And then you need to take those concepts, especially if you’re a parent, and sit around the table and talk about not just what’s right and what’s wrong and be a good person, but why do you think the way you think and what’s the basis for it?
Wisdom, according to the Scriptures, is built on knowledge and understanding. Knowledge is about the what. Understanding is about the why.
So bear with me but let me give you a little journey on what happened. How did our view change so dramatically?
For the first twelve hundred years of the Church, truth was defined by revelation. In other words, God has spoken, He’s spoken through His Word, Old Testament, New Testament.
But most people didn’t have a Bible. There wasn’t a printing press. The only people that had the truth were the “clergy.” Well after twelve hundred years, actually after about five hundred or so, we saw that what the Church was saying, what the Bible actually taught, there was corruption. Just like there’s corruption in the Church today.
And so little, by little, by little, the Church began to teach things that the Bible would say this, but the Church would say this, and you have the period that’s called the Dark or Middle Ages.
People didn’t know much. Lot of things were said in the name of God that were contrary to God, contrary to His will. And religion got used and mixed up with the state.
Then we saw the big breakthrough. And the big breakthrough happened in the thirteen to about the fifteen hundreds called the Renaissance. And the Renaissance, in essence, the word means “rebirth.”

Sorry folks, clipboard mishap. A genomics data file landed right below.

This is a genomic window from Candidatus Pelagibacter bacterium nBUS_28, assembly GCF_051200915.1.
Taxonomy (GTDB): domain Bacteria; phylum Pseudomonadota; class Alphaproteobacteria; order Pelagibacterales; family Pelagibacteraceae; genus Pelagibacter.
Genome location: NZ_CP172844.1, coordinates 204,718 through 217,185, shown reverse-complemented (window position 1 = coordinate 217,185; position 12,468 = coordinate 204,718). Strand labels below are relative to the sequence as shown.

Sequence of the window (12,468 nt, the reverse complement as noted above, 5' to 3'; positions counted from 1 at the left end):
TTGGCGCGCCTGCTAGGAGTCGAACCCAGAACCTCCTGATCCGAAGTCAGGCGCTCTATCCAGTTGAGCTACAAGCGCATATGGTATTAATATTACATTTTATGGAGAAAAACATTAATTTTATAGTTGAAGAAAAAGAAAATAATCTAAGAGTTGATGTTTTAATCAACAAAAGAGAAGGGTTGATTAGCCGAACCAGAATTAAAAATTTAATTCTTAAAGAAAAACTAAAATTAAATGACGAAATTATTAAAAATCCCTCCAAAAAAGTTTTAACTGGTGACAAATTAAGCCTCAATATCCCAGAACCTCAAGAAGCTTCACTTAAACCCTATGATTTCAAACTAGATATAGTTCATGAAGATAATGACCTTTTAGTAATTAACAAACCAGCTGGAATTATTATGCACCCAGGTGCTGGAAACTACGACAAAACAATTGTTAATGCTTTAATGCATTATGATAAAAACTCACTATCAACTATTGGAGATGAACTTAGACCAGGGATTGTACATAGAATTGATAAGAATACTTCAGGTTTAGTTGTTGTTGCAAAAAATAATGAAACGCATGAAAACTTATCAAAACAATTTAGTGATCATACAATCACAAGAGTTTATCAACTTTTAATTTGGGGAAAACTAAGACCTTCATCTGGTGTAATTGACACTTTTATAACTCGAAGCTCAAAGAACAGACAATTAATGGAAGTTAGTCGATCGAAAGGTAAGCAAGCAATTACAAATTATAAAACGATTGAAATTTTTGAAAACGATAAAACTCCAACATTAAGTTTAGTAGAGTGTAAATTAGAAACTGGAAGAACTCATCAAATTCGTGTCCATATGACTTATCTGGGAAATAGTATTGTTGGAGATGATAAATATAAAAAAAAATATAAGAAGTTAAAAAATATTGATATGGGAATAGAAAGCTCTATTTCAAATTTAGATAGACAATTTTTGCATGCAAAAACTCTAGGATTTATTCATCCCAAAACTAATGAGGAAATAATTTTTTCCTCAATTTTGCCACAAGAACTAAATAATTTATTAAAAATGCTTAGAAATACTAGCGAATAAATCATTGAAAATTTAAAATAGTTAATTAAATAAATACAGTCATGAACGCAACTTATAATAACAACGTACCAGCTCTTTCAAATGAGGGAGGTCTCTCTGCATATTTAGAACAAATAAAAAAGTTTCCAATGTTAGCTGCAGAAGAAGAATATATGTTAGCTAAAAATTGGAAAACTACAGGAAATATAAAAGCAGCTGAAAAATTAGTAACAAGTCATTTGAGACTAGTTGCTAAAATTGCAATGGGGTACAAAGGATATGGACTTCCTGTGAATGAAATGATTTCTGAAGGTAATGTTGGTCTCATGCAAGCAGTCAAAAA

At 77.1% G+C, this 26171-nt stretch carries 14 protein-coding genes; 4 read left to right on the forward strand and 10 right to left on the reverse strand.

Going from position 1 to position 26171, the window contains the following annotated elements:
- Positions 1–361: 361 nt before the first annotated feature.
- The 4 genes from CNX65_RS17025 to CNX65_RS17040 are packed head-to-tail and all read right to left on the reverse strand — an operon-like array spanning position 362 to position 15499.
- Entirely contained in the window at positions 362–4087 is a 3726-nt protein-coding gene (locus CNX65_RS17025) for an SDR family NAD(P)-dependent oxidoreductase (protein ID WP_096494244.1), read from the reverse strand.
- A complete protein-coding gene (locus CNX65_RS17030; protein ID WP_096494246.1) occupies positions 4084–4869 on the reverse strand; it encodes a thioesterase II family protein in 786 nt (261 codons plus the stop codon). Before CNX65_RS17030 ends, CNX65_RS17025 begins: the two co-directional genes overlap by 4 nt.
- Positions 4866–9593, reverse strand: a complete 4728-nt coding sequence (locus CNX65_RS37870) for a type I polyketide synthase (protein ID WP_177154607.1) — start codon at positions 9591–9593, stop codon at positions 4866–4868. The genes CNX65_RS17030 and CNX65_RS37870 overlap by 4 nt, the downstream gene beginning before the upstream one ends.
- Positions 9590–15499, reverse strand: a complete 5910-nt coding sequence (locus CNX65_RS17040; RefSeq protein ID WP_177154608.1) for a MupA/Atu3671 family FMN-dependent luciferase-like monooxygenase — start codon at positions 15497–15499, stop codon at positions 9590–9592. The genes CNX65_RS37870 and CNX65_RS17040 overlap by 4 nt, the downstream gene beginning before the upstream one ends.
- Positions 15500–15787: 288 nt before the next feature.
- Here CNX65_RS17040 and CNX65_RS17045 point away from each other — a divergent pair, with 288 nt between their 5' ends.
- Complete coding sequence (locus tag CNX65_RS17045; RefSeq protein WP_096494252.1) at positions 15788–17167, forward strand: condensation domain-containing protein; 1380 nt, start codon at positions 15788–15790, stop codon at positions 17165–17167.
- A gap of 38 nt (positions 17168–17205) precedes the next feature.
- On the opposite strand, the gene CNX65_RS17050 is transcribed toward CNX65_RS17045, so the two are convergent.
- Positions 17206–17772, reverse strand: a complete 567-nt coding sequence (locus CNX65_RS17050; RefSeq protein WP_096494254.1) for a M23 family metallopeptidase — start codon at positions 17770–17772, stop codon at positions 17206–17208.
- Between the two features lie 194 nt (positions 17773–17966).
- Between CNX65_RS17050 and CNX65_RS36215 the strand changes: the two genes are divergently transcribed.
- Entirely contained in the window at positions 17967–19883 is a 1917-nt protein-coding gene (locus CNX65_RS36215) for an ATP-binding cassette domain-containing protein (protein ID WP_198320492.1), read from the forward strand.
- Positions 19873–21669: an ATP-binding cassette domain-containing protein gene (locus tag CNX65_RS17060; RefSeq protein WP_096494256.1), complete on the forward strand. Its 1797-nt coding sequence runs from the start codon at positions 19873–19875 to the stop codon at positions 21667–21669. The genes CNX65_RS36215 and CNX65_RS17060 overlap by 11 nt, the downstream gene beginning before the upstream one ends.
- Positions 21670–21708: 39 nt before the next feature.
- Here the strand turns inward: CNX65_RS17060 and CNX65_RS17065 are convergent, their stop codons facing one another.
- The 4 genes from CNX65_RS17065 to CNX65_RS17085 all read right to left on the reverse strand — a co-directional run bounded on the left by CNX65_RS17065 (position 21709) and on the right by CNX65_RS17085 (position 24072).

And a rebirth happened in two streams. The one stream in the secular world was a going back to the classics, to Greek literature, to Plato, to the arts, to David, to statues and pretty soon instead of man being this worm and this person that has no value or nobility the Renaissance was the birth of humanism.
It’s that man has value and nobility and given enough time and energy we can change the world and make the world what it is. And so the classics and art was changed.
The other stream was among Christians and there was a return to historic Christianity - to the original text. And so people like Martin Luther began to actually study the Bible for themselves in the original texts, the Hebrew and the Greek, the Latin vulgate, and they began to do things and realized, “You know what? The Church is saying this but the book of Galatians and the book of Romans says this.”
And that gave birth to the Reformation. It was a calling back to truth, a calling back to, “What does God say?”
And so the Reformation occurred and you had Zwingli, and Luther, and Calvin, an Melanchthon, and this return to truth and this return to, “What does the Bible say?” and the authority of Scripture and you had a revolution occur.
Overlapping that was then the Enlightenment in the sixteen to seventeen hundreds. It was called the Age of Reason. Rousseau would say that man is basically good.
But what we need is we’ve had all these difficult, painful things that have happened in history but man is basically good. With enough time, with enough education we can produce a utopia.